The Gentleman’s Entrance

We have a sex therapist in the practice and she was saying to me how incredible it was that Irish people don’t have a proper vocabulary to describe their genitalia. The next patient who came in to me happened to be a 76-year-old woman from the Coombe. She said, “I have a bit of an itch, down below.” I feigned blankness. She looked at me, amazed, and said, “You know what I mean. In me privates.”

I still looked blank, and eventually she said, “The gentleman’s entrance!
The sex therapist said that summed up Irishwomen’s attitude to sex. But at least she had a name for it.
–Dr. Emer Keeling, GP, interviewed in the _Sunday Independent_, 15 Feb 2004

She’s right. We are prudes, for all our fondness for swearing. When my sister first moved in with the step-toddlers in Ottawa, we were startled to hear them in the bath calmly discussing each others’ bits in the grown-up terms that still make Irish adults stutter.

    “Why? What did you call genitalia at that age?” asked their father.
    “We didn’t call it anything!” I hissed. “We didn’t talk about it!”
    “It was all called ‘bottom’. We didn’t make any distinctions beyond that,” said Claire. “We didn’t know there were any distinctions to be made.”
    “Daddy,” said Aidan thoughtfully, “does Car have a bagina or a teenis?”

20 thoughts on “The Gentleman’s Entrance”

  1. When I moved to Ireland, my drunken Irish friend provided me with this advice (despite the fact that I’d brought my wife):

    “Darren, if you have any sexual confidence at all, you can have all of the Irish women you want.”

    In retrospect, I’m uncertain if this was a trade negotiation or just friendly advice, but it stuck with me.


  2. What we lack in confidence we compensate for in alcohol. Ireland still breeds while drunk. I’d thought this was just college life, but it looks to be still true ten-plus years on. A pessimistic interpretation of the Irish dating scene is that it’s less of a scary committment to sleep with someone dead drunk than to ask them to the cinema while sober. Judging by my pals, the only decent alternative is to end up with someone you’ve known for years, preferably from college or before. Which leaves slim pickins’ for single grown-ups, unless they’re prepared to go to Canada–which I highly recommend!


  3. Dervala, that’s certainly true of all of the married Irish folks I know. In fact, 6 or 8 of them admitted to more or less pairing off post college. The last two apparently married each other because there wasn’t anybody else left.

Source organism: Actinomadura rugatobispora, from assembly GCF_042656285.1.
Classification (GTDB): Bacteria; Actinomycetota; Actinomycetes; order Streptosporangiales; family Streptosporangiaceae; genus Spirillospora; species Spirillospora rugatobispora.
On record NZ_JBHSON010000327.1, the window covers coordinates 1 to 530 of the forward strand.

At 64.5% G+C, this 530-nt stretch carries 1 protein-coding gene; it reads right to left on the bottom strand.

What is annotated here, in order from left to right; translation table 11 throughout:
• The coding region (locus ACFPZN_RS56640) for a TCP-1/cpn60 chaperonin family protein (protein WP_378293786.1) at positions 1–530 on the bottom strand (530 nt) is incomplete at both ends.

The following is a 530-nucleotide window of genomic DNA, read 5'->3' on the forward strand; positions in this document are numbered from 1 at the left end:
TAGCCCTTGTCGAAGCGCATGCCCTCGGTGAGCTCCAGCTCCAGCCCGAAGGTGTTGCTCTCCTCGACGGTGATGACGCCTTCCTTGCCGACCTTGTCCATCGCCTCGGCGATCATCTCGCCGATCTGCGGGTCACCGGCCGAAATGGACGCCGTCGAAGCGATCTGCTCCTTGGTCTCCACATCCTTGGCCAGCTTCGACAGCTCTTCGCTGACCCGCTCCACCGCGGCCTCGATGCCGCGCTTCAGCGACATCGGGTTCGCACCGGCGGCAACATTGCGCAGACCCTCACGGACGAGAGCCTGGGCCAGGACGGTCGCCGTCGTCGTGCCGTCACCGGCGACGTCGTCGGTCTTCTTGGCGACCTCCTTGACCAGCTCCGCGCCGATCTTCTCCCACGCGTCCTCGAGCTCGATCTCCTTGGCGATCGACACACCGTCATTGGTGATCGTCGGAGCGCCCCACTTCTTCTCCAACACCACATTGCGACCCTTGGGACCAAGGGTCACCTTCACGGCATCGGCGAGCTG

I have fond memories of reclining at a cafe in Temple Bar and watching the dead-drunk, scantily-clad girls attempt to negotiate the cobble-stones in stilettos. Equally-drunken, tight-shirt-sporting men rose to their aid at every turn.


  4. Growing up in an Irish-American household, we too had scant discussions of these parts (see I still have a hard time with this)and therefore had few proper words nor needed them. As an adult, my sister’s husband asked me the definition of “hinny” as he thought it incredulous. Confirming my sisters meaning and usuage, we all had a good laugh. However, the lasting effects are rather sad.


  5. Well I am not so sure that Dervala proves her point here.

    I can’t remember what pet names i called my intimates ( ahem) when I was young. However, I am sure that most societies have some level of propriety about how this stuff is named; or do american kids go around using the c-word that rhymes with dock, or the c-word that rhymes with runt to describe their “bottoms”, and get applauded by their liberated elders?

    Not at all: i note that the FCC is bringing in it’s Bono ruling, where NBC gets fined for allowing Mr. B to use the F word on air; and Stern is off the air for good it seems. Turn on the BBC, or RTE, past the 9pm watershed, however, and there is ( we colloquially say) lots of Eff’ing and Blinding.

    Irish people get together in pubs and clubs because it is easy to do so, and there are a lot of one night stands in the Big City, facilitated by house parties and numerous Night Clubs.

    Because that is easy there is no need to have the formal dating scene, so necessary in America’s publess surburbia.


  6. Eoin, sorry if I wasn’t clear. My point is that every toddler I know in North America matter-of-factly refers to “my penis” and “my vagina”, while Irish grown-ups stutter out the playground slang of “dick”, “cock”, “pussy”, “backside”, etc. It’s as if we insisted on talking about “pins” or “Shank’s mare” rather than “legs”. A woman who may have given birth to ten children can’t say “vagina” to her doctor–even though she could probably tell said children to get up them fuckin’ stairs!

    As for the dating scene: New York is the world capital of Big City. And of course people hook up all the time here. But they don’t do it so drunk (or so apparently drunk) that they can routinely pretend it didn’t happen by text the next day. There’s nothing quite like being in an Irish (or British) bar at 1 am when a glazed guy (or woman) veers over, determined not to go home alone. The perpetual drunkenness adds a whole other weird dimension to an already bizarre relationship culture. My selfish genes are glad to have skipped it!


  7. It must have given the sex therapist in question great moral pleasure so to tease the old dear with the irritated vagina, especially to make so excellently smug a point. No doubt this 76 year old needed to be chastised thus for her own future good. At least she always went with gentlemen, if I understand aright.

    Is that the point of the story? And now, if I may be excused, I must practice saying testicles in front of the mirror like a good modern fellow.


  8. Derv,